Effort justification

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Also See Epimemetics

Relevant Quote by Theme Zoom Co-Founder, Russell Wright:

"When a Product or Service is freely given there is no Context for the mind to ascertain it's value. Paradoxically, you are almost NEVER doing anyone a favor by giving them something of High-Value for free, because they will simply be unable to value it! You are HARMING them because they will not be able to reap the benefits of a truly remarkable gift."  - Russell Wright

Also See Network Empire (This topic has a LOT to do with membership websites and paid content models.) 

Effort Justification Definition (Russell has also suggested that this be called "The Hazing Effect"):

Effort Justification is an idea and paradigm in social psychology stemming from Festinger's theory of Cognitive Dissonance. Effort justification is people's tendency to attribute a greater value (greater than the objective value) to an outcome they had to put effort into acquiring or achieving.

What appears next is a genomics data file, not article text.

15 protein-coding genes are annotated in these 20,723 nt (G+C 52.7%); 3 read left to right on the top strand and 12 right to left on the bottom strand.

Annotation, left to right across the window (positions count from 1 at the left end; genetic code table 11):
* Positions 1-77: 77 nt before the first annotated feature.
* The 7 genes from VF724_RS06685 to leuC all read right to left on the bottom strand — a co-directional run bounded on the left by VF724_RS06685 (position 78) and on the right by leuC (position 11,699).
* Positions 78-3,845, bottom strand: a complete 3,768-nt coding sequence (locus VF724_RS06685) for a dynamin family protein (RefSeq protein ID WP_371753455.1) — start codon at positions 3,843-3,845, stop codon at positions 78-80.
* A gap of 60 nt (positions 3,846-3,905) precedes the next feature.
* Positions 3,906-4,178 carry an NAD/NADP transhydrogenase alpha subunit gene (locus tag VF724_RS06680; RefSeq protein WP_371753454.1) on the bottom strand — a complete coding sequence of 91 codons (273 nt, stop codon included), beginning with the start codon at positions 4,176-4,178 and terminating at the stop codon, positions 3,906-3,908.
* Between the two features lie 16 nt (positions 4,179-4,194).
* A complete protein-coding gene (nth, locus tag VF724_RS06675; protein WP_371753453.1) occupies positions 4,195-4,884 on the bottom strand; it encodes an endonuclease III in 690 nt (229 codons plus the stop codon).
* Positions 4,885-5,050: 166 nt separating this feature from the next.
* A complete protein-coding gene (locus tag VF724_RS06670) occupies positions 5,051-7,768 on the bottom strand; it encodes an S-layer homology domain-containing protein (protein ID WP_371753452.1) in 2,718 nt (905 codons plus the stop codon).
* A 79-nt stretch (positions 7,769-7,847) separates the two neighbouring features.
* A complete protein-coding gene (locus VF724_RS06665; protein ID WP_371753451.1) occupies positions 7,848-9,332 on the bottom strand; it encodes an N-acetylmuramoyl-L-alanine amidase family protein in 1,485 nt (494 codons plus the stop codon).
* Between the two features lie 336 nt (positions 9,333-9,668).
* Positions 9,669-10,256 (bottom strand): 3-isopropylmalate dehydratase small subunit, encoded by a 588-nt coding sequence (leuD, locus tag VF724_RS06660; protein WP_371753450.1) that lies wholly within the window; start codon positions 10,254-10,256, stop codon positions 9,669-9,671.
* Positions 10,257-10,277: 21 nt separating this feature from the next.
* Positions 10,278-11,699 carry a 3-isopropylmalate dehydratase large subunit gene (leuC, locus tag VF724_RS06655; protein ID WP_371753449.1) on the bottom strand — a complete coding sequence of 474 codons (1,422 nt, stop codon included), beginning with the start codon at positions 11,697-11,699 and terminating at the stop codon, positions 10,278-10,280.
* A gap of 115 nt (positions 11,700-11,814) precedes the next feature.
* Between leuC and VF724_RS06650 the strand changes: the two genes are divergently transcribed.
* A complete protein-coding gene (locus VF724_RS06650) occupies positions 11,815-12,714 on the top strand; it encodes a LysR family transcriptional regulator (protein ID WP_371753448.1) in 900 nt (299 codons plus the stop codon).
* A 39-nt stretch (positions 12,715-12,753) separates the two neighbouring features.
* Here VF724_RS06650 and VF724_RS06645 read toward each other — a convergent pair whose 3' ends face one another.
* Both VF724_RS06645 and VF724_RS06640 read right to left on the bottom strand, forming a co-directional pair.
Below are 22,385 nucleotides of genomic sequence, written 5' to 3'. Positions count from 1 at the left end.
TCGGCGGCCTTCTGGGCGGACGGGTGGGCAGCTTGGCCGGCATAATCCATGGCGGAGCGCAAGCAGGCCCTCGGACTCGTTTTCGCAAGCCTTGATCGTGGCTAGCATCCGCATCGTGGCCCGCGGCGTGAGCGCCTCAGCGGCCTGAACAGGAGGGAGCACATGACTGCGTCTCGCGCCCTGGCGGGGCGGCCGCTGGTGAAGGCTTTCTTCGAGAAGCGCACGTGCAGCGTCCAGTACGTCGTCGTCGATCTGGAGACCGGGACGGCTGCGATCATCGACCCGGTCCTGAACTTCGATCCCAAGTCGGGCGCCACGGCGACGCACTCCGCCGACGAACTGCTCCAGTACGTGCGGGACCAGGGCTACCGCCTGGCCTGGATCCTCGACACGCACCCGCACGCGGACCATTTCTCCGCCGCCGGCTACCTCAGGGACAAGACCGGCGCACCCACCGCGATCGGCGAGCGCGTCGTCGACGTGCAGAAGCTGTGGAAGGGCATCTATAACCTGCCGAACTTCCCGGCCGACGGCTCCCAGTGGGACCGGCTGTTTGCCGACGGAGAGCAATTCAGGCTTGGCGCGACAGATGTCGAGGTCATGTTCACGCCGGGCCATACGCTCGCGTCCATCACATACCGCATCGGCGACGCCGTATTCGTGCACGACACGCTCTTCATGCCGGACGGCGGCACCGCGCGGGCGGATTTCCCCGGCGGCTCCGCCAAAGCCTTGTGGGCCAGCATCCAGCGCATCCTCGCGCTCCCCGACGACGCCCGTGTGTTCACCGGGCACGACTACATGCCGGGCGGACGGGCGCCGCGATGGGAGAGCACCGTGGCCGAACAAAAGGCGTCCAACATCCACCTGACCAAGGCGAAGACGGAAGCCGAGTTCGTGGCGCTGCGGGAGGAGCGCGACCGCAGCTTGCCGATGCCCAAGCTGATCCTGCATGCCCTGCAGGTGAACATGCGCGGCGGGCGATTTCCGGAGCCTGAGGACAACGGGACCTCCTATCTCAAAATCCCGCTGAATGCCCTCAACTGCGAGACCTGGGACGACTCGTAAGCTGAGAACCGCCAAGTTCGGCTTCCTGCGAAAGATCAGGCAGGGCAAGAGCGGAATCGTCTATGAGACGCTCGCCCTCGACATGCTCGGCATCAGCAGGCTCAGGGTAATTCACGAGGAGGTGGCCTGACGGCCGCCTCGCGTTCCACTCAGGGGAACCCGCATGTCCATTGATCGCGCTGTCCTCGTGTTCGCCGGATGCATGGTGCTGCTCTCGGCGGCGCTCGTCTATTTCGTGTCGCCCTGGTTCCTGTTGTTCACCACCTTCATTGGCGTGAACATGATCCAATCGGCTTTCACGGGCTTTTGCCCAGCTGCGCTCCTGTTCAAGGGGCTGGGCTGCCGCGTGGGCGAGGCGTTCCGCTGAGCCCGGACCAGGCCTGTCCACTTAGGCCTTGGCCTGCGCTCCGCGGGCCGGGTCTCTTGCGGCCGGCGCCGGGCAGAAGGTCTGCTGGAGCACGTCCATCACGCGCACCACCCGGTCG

Critics of this theory claim it only works within a complex social context (which is responsible for the creation of dissonance), but research has shown the same effects in children (who understand less about social context and therefore are less likely to be influenced by it) and even works on pigeons when tested. The researchers argue that the cause for these findings, both in humans and animals, is the contrast effect. According to this theory, the preference is a result of the difference between the reward and the situation that leads to it. When the preliminary situation is unpleasant or strenuous, the difference between it and the reward that follows is great. When the preliminary situation is not especially unpleasant or strenuous, the difference between it and the reward is smaller. The reward that has the larger difference from its preliminary situation will be preferred since it is experienced as more positive.

Important:Also See Aronson and Mills


1. ^ Festinger, L. (1957) Cognitive dissonance. Stanford, Calif.: Stanford University Press.
2. ^ Aronson, E., & Mills, J. (1959) The effect of severity of initiation on liking for a group. Journal of Abnormal and Social Psychology ,59, 177-181
3. ^ Alessandri J., DarchevilleJ.C. , Zentall T.R. (2008)Cognitive dissonance in children: Justification of effort or contrast? Psychonomic Bulletin & Review, 15, 3,673-677

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